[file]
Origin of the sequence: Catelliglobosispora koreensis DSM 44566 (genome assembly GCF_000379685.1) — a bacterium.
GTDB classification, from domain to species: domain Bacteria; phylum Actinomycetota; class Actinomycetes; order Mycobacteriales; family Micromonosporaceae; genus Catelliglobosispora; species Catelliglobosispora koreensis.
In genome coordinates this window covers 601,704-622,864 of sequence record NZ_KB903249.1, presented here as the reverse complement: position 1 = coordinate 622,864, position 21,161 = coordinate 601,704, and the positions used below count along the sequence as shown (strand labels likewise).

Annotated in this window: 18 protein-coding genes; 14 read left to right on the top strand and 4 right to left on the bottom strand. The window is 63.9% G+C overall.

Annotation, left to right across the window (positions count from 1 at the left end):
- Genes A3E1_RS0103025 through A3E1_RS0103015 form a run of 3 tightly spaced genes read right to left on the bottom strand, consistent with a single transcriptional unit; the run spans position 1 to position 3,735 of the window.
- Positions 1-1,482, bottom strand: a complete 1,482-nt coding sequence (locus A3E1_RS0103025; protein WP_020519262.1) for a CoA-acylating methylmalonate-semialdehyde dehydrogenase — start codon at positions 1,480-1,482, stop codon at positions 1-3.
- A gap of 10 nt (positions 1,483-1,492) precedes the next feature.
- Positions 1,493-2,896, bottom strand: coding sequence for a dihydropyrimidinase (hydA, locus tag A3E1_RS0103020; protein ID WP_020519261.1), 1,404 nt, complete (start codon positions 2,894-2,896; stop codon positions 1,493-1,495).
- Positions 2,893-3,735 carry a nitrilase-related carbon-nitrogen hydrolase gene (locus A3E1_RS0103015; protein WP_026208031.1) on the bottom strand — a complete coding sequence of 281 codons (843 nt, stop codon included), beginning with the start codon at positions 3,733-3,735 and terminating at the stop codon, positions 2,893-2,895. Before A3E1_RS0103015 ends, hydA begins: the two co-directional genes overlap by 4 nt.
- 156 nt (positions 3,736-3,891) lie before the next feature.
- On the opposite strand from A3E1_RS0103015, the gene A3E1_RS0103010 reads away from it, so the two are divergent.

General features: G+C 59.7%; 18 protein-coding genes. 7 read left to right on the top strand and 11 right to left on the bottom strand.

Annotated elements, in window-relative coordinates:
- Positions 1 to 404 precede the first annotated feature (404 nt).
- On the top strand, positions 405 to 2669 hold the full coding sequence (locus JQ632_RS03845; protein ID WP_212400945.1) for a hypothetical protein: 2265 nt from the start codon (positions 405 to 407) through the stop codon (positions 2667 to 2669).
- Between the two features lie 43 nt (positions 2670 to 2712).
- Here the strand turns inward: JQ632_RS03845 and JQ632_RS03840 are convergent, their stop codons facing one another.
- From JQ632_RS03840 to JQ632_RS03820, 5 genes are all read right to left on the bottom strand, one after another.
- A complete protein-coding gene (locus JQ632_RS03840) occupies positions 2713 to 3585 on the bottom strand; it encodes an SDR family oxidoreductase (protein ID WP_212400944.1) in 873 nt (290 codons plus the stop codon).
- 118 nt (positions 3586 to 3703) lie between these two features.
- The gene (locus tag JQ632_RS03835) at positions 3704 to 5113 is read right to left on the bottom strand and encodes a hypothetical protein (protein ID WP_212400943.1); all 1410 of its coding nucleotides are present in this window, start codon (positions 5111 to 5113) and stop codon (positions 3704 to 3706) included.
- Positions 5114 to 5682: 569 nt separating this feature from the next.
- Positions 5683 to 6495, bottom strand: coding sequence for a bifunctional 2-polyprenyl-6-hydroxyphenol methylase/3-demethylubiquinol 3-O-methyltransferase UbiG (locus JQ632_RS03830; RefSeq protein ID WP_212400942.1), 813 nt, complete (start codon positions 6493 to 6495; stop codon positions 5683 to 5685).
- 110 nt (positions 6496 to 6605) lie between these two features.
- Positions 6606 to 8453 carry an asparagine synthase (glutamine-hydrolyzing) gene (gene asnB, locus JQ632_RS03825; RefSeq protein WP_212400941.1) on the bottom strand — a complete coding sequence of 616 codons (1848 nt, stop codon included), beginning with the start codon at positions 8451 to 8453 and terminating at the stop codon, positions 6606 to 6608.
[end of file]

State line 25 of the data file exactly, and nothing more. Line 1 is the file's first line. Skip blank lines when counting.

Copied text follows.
- 110 nt (positions 6496 to 6605) lie between these two features.